12 September 2012
Lion Air, Indonesia’s largest privately-run airline, is intensifying competition in Malaysia’s skies by partnering with National Aerospace and Defence Industries Sdn Bhd (Nadi) to form a new low-cost regional carrier called Malindo Airways, with flights originating from the soon-to-be-completed klia2 in Sepang.
Under the joint venture, Nadi will hold a controlling 51% stake in the new airline and Lion Air the remaining 49%. Chandran Ramamuthy, currently personal assistant to Lion Air president director Rusdi Kirana, has been named as its chief.
Rusdi said the new LCC is expected to begin operations on May 1, 2013, with a fleet of 12 new 737-900ERs. It will add five 787-8 Dreamliners to its fleet, with the first four planes due for delivery in 2015 and the fifth in 2016.
"All these new aircraft will come from Lion Air’s current order book. The plan is to add 12 new planes to the fleet per year, bringing the total to about 100 in 10 years," he told reporters after the signing of the joint venture agreement between Nadi and PT Lion Grup, parent company of Lion Air, yesterday.
Malindo Airways will initially focus on short-haul flights that are less than four hours, but will begin operating to destinations that are 11 hours in 2015 with the delivery of the 787-8s.
"The idea is to operate flights from all cities in Indonesia to our Kuala Lumpur base and from here, fly to major countries in Asia such as China, Hong Kong, India and Japan and other Asean countries. We also plan to make Jakarta and Bali the hub for Malaysians to go to Australia," said Rusdi, adding the new LCC will also enter into code share arrangements with Lion Air or its sister carriers namely Wings Air and soon-to-be-launched Batik Air, if needed.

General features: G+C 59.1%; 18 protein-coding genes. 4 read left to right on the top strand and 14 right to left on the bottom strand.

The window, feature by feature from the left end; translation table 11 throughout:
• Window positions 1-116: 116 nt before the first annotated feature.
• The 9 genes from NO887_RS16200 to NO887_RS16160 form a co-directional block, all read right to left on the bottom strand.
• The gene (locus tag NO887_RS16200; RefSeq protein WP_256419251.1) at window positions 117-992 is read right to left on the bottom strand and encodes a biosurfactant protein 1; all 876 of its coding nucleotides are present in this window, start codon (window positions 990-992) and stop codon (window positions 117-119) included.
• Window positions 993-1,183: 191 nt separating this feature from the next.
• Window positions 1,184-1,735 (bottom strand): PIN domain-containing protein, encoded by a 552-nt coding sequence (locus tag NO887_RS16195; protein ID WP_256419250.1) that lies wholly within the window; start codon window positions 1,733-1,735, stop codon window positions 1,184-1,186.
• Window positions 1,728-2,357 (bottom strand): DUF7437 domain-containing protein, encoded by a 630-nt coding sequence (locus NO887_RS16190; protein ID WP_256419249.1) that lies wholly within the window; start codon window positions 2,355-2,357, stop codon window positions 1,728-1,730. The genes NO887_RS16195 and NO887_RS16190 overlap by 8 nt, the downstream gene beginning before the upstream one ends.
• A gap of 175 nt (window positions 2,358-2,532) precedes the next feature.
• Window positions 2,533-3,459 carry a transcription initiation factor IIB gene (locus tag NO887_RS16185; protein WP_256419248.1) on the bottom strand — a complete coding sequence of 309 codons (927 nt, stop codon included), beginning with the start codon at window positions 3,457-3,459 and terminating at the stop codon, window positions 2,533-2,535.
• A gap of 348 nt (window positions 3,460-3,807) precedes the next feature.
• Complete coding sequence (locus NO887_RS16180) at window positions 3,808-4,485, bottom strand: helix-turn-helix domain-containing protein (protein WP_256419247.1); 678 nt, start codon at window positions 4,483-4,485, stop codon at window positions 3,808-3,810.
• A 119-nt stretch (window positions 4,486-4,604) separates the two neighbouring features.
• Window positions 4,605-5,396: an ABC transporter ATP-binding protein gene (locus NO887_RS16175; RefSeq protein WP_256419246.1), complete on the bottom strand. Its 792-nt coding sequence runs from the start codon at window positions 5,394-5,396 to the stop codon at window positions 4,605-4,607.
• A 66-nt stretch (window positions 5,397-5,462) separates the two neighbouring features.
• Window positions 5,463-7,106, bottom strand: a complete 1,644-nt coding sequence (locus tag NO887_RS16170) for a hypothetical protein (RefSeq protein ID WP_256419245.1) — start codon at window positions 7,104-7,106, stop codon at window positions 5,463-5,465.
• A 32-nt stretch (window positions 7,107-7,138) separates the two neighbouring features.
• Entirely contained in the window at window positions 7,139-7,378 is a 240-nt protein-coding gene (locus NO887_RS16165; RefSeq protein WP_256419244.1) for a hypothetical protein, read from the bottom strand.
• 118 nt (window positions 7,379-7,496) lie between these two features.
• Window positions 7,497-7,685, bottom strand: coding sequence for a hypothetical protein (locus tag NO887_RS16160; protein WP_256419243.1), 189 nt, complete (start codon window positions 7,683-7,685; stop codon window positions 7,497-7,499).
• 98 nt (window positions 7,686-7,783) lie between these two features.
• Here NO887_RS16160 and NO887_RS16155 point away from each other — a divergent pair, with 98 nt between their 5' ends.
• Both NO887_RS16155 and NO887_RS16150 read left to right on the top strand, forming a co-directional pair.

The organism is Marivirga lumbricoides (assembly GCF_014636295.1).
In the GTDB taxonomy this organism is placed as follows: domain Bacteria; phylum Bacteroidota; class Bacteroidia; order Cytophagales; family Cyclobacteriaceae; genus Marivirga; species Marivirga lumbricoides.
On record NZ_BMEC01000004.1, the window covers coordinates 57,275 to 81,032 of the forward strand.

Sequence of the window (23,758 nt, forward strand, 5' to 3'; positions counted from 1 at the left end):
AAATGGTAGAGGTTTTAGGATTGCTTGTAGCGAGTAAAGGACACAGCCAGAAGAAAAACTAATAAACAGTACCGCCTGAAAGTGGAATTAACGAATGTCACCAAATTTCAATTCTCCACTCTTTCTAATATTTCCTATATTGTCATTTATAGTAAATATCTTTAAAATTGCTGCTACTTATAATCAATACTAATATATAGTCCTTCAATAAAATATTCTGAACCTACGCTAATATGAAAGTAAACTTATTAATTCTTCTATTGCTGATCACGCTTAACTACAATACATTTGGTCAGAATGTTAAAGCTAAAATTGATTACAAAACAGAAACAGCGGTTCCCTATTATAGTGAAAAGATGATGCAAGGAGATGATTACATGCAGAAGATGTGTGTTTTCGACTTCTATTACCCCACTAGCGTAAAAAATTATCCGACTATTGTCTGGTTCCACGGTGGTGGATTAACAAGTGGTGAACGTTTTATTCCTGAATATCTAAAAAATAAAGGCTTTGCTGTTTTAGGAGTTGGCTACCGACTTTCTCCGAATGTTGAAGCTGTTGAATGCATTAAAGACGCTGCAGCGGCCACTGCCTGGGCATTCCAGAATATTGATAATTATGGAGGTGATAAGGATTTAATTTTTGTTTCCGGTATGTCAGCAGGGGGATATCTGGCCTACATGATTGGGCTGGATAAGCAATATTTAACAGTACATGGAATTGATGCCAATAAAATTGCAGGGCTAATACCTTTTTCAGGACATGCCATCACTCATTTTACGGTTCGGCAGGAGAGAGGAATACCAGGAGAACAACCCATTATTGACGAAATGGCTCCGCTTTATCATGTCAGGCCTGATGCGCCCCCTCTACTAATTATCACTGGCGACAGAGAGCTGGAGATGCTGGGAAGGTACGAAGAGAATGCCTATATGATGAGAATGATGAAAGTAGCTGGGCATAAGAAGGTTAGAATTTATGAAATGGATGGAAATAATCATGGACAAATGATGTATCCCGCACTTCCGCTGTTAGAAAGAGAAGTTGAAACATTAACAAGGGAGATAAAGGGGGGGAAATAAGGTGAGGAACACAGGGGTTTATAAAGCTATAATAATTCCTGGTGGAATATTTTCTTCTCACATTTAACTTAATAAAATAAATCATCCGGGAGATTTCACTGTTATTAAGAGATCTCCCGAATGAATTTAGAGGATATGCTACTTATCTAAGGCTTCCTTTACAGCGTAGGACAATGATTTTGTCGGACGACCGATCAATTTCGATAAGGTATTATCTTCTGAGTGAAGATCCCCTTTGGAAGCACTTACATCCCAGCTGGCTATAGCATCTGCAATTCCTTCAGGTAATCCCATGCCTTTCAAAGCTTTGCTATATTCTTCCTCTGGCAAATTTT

Registered in Malaysia, Malindo Airways expects to apply for an air service licence from the Department of Civil Aviation Malaysia this week, after which it will decide on the routes to fly.
Industry observers see Malindo Airways competing head-on with Malaysia’s own AirAsia Bhd, which recently shifted its regional headquarters from Kuala Lumpur to Jakarta – Lion Air’s home ground. AirAsia is also in the midst of acquiring Indonesia’s privately held budget airline Batavia Air.
An observer said Malindo Airways will fill the gap where Firefly left off, when the unit of Malaysia Airlines discontinued its jet operations last year following the national carrier’s share swap with AirAsia.
This is not Lion Air’s first attempt to enter Malaysia’s aviation industry. Last October, Berjaya Land Bhd had terminated its JV agreement with Lion Air as both parties could not finalised the terms of the shareholders’ agreement and other related arrangements. Berjaya and Lion Air were supposed to jointly operate, manage and develop the business operations of Berjaya Air on a 51:49 equity basis.
However, Rusdi was quick to say Malindo Airways will not compete with AirAsia as the new airline will be positioned between a full service carrier and a LCC.
Meanwhile, the partnership between Nadi and Lion Air will also see them working together in the areas of maintenance, repair and overhaul (MRO) services, supply chain management, and human capital development.
Lion Air currently commands a 45% share of Indonesia’s air travel market. It carries about 100,000 passengers on 600 flights daily, operating a fleet of 100 aircraft and has 382 new planes on order.
Its load factor is 90% to 92% per year and it services 72 destinations across Indonesia and regional Asia.
Rusdi expects Lion Air to carry over 30 million passengers this year, with 15.6 million recorded in the first quarter. Last year, it carried 27.6 million passengers.
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